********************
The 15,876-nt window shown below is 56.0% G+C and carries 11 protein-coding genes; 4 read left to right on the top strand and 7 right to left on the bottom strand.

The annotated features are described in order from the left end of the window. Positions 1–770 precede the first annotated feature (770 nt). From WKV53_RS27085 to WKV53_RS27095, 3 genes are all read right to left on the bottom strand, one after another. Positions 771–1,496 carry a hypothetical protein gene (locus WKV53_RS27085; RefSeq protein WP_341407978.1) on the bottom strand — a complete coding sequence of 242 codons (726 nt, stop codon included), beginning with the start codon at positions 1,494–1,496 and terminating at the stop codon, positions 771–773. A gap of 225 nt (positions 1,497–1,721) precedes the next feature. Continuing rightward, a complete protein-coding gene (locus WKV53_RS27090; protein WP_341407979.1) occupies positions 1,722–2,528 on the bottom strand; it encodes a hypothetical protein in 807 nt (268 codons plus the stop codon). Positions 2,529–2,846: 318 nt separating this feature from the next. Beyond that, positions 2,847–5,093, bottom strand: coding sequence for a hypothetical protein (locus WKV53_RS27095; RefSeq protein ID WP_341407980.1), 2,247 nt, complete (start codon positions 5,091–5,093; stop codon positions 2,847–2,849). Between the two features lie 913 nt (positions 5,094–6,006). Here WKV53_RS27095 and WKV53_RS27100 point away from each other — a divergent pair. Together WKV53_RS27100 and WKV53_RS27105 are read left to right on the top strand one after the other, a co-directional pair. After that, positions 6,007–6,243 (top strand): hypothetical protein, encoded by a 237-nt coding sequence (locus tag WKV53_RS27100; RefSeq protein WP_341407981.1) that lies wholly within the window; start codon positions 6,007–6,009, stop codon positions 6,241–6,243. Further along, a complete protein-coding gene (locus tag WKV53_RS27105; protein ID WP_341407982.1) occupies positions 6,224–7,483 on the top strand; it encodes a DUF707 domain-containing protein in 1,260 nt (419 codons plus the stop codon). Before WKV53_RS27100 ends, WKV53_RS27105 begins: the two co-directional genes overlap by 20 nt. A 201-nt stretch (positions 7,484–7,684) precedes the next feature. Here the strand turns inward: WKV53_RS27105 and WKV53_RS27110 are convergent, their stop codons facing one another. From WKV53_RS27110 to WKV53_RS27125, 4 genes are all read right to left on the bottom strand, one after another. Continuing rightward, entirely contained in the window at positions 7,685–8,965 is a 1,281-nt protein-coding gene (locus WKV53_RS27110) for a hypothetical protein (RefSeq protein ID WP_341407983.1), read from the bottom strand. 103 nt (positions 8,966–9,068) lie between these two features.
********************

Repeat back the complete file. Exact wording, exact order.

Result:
The 15,876-nt window shown below is 56.0% G+C and carries 11 protein-coding genes; 4 read left to right on the top strand and 7 right to left on the bottom strand.

The annotated features are described in order from the left end of the window. Positions 1–770 precede the first annotated feature (770 nt). From WKV53_RS27085 to WKV53_RS27095, 3 genes are all read right to left on the bottom strand, one after another. Positions 771–1,496 carry a hypothetical protein gene (locus WKV53_RS27085; RefSeq protein WP_341407978.1) on the bottom strand — a complete coding sequence of 242 codons (726 nt, stop codon included), beginning with the start codon at positions 1,494–1,496 and terminating at the stop codon, positions 771–773. A gap of 225 nt (positions 1,497–1,721) precedes the next feature. Continuing rightward, a complete protein-coding gene (locus WKV53_RS27090; protein WP_341407979.1) occupies positions 1,722–2,528 on the bottom strand; it encodes a hypothetical protein in 807 nt (268 codons plus the stop codon). Positions 2,529–2,846: 318 nt separating this feature from the next. Beyond that, positions 2,847–5,093, bottom strand: coding sequence for a hypothetical protein (locus WKV53_RS27095; RefSeq protein ID WP_341407980.1), 2,247 nt, complete (start codon positions 5,091–5,093; stop codon positions 2,847–2,849). Between the two features lie 913 nt (positions 5,094–6,006). Here WKV53_RS27095 and WKV53_RS27100 point away from each other — a divergent pair. Together WKV53_RS27100 and WKV53_RS27105 are read left to right on the top strand one after the other, a co-directional pair. After that, positions 6,007–6,243 (top strand): hypothetical protein, encoded by a 237-nt coding sequence (locus tag WKV53_RS27100; RefSeq protein WP_341407981.1) that lies wholly within the window; start codon positions 6,007–6,009, stop codon positions 6,241–6,243. Further along, a complete protein-coding gene (locus tag WKV53_RS27105; protein ID WP_341407982.1) occupies positions 6,224–7,483 on the top strand; it encodes a DUF707 domain-containing protein in 1,260 nt (419 codons plus the stop codon). Before WKV53_RS27100 ends, WKV53_RS27105 begins: the two co-directional genes overlap by 20 nt. A 201-nt stretch (positions 7,484–7,684) precedes the next feature. Here the strand turns inward: WKV53_RS27105 and WKV53_RS27110 are convergent, their stop codons facing one another. From WKV53_RS27110 to WKV53_RS27125, 4 genes are all read right to left on the bottom strand, one after another. Continuing rightward, entirely contained in the window at positions 7,685–8,965 is a 1,281-nt protein-coding gene (locus WKV53_RS27110) for a hypothetical protein (RefSeq protein ID WP_341407983.1), read from the bottom strand. 103 nt (positions 8,966–9,068) lie between these two features.